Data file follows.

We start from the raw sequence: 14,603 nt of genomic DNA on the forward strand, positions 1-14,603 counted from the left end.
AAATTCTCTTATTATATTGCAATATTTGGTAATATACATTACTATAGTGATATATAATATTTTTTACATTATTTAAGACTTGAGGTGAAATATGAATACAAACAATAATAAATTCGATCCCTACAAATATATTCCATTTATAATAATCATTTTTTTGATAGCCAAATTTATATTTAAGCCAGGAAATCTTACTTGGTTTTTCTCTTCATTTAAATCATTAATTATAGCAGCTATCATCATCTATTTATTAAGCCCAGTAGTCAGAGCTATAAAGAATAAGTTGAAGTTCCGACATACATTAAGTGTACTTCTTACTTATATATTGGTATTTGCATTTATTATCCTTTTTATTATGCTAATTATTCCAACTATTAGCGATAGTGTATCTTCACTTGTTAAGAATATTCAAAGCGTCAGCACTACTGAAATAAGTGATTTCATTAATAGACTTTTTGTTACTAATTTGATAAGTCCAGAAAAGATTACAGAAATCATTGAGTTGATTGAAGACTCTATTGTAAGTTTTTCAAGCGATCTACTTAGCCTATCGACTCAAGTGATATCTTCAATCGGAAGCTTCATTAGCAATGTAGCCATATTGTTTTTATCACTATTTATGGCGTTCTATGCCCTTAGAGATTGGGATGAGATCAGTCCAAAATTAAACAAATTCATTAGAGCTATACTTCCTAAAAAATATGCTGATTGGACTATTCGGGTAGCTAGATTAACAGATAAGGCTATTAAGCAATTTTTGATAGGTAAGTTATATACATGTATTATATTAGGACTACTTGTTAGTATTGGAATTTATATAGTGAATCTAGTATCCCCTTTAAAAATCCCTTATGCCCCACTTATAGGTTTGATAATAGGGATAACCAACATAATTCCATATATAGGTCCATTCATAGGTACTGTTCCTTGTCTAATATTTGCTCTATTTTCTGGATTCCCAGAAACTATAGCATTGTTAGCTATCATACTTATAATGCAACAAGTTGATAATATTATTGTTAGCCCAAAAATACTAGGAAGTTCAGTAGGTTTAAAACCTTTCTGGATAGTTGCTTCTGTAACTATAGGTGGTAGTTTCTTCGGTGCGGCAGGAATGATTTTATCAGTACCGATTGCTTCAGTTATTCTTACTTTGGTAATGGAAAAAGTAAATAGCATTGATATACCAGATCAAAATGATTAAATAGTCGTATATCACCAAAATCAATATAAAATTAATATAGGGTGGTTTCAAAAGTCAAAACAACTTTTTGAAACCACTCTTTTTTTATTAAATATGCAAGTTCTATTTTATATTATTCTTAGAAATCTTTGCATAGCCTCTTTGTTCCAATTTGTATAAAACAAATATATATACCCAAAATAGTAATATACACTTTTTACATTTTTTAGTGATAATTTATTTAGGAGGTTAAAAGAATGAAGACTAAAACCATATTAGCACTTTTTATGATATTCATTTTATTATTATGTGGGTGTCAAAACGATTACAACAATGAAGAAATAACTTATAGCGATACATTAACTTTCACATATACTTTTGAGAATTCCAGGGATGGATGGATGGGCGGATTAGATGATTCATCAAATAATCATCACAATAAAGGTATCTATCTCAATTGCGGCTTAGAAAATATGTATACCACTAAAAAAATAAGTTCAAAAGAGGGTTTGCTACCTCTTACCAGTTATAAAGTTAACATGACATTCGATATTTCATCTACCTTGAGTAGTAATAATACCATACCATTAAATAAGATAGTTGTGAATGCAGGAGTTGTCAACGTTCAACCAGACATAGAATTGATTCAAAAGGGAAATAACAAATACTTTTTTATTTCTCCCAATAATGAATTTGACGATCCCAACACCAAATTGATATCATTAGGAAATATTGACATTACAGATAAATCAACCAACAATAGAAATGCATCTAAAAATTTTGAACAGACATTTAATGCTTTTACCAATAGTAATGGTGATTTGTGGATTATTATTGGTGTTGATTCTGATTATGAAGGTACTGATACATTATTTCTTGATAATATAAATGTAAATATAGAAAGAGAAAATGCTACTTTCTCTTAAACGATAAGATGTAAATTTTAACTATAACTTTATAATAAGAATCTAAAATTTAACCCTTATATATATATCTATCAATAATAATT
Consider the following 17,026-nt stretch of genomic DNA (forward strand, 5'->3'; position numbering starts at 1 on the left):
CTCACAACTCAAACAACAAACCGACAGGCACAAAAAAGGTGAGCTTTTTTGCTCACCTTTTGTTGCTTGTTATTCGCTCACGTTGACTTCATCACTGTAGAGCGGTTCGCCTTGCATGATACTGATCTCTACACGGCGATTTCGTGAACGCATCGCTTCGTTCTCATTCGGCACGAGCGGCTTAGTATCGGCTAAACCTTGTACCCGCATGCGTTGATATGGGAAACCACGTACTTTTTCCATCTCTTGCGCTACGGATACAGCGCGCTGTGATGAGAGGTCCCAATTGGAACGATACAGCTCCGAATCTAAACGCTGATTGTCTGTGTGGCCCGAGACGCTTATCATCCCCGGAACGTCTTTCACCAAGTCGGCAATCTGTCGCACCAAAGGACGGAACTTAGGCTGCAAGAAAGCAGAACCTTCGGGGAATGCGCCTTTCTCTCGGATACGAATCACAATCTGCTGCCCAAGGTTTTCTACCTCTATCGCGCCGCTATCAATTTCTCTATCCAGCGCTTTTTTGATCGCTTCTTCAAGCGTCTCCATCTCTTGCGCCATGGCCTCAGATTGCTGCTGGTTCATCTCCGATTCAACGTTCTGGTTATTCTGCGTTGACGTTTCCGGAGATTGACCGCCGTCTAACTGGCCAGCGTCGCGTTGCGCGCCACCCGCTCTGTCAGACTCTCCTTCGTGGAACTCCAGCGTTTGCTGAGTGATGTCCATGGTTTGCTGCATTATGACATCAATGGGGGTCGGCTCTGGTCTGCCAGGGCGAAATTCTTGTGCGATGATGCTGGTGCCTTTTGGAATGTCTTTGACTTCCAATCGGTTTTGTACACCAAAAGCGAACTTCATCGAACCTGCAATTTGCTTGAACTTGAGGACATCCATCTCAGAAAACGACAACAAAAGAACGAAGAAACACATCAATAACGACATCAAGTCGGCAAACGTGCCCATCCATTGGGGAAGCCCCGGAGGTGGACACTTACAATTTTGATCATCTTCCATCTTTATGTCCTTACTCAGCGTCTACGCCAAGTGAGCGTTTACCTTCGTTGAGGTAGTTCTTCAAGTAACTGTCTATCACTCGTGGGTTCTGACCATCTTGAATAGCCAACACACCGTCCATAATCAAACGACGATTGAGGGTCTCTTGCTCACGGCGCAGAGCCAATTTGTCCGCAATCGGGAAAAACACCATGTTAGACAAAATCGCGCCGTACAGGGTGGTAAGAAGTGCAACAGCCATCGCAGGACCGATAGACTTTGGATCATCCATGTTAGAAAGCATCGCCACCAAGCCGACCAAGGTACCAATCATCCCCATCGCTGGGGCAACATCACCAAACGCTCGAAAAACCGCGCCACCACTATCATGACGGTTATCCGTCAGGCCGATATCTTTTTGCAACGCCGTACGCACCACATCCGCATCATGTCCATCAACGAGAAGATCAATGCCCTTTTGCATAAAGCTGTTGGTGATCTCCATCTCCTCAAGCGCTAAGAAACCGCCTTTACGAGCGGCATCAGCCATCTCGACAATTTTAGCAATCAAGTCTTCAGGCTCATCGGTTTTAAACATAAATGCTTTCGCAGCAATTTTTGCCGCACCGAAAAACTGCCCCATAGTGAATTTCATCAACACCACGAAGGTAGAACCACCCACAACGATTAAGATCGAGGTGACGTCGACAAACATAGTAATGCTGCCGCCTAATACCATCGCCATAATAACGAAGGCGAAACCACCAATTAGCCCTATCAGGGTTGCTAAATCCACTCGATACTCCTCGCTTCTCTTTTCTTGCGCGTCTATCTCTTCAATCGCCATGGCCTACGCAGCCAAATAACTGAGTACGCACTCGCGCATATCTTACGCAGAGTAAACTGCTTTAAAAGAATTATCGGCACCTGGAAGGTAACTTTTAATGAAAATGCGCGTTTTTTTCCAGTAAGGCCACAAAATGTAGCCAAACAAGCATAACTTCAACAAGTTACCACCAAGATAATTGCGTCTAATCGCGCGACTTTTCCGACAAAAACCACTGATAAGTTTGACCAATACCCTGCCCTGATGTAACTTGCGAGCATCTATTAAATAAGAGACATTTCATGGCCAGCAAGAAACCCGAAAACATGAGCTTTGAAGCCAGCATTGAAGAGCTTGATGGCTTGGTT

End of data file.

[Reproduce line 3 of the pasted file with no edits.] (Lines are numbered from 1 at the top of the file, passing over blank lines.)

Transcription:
Consider the following 17,026-nt stretch of genomic DNA (forward strand, 5'->3'; position numbering starts at 1 on the left):